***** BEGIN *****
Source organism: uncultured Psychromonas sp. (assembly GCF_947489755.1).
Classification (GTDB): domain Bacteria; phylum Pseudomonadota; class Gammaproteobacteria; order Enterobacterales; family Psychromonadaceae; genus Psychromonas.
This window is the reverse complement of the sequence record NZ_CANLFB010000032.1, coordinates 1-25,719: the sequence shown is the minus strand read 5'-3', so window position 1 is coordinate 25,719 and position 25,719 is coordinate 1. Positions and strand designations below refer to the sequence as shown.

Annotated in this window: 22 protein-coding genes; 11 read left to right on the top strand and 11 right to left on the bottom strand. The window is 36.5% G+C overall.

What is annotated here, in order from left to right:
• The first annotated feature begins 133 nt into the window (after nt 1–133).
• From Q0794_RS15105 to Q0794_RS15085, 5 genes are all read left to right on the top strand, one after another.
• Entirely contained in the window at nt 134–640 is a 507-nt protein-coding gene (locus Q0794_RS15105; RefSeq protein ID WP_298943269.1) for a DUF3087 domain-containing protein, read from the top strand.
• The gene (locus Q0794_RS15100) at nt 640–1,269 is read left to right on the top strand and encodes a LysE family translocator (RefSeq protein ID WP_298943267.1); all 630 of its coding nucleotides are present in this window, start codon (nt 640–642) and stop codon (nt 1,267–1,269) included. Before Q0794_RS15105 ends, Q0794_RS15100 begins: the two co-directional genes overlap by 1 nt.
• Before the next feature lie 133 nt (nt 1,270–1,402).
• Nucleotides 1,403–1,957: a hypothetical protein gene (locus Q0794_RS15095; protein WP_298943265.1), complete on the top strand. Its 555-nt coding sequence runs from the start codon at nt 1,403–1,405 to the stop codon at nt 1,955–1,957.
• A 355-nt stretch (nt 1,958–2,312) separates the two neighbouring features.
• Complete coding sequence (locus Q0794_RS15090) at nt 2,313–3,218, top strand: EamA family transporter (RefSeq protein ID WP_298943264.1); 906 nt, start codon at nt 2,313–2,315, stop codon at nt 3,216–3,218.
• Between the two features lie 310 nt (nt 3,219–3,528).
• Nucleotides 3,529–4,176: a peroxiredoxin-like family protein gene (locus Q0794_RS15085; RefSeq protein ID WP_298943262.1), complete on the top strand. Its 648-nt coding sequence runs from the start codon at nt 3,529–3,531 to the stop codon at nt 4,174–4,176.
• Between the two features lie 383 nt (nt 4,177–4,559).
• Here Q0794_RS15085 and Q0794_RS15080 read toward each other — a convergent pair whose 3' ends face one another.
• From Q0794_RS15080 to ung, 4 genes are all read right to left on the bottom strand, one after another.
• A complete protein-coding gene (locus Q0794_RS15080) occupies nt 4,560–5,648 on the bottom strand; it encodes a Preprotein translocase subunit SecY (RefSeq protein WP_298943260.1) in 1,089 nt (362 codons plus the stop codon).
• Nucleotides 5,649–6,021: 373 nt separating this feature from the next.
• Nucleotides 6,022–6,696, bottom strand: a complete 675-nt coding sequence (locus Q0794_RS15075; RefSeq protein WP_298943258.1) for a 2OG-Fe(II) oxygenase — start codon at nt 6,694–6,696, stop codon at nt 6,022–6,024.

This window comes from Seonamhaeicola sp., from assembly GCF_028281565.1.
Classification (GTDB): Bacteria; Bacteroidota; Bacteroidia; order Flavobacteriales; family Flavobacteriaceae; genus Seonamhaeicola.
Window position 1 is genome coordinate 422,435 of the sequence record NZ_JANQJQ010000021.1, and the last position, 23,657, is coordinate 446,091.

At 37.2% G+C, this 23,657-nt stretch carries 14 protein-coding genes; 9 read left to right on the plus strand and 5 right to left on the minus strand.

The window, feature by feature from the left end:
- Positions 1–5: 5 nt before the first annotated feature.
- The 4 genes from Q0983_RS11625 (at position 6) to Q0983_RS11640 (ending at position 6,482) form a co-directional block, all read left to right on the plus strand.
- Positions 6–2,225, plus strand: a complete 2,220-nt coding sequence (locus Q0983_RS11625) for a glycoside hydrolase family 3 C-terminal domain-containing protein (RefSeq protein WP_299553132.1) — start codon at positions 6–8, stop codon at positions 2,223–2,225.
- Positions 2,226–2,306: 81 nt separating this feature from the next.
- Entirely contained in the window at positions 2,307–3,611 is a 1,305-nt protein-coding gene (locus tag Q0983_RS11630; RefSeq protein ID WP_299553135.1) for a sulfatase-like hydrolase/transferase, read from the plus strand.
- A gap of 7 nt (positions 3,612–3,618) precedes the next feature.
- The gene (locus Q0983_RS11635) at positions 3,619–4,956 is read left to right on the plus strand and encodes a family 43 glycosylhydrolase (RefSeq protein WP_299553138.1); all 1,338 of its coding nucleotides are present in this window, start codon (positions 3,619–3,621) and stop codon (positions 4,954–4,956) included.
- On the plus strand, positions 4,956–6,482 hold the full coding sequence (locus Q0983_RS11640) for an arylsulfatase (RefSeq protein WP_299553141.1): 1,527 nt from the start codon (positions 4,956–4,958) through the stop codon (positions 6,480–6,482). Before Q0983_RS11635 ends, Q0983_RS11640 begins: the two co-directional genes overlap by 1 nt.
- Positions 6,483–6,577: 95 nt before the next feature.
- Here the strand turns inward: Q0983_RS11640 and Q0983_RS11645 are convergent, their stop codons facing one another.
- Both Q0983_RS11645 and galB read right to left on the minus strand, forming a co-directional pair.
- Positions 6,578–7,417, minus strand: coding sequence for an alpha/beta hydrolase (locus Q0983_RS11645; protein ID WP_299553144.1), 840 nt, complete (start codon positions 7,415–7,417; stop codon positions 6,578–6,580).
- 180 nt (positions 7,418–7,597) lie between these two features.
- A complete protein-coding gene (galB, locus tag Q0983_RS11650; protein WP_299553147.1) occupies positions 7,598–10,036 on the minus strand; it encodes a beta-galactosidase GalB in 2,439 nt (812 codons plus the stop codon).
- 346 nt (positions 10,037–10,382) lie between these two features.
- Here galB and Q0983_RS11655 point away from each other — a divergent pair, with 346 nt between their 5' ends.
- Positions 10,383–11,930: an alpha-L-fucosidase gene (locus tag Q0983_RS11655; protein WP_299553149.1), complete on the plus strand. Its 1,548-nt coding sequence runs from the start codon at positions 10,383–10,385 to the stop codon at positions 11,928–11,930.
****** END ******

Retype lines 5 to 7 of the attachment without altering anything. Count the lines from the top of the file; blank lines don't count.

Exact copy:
What is annotated here, in order from left to right:
• The first annotated feature begins 133 nt into the window (after nt 1–133).
• From Q0794_RS15105 to Q0794_RS15085, 5 genes are all read left to right on the top strand, one after another.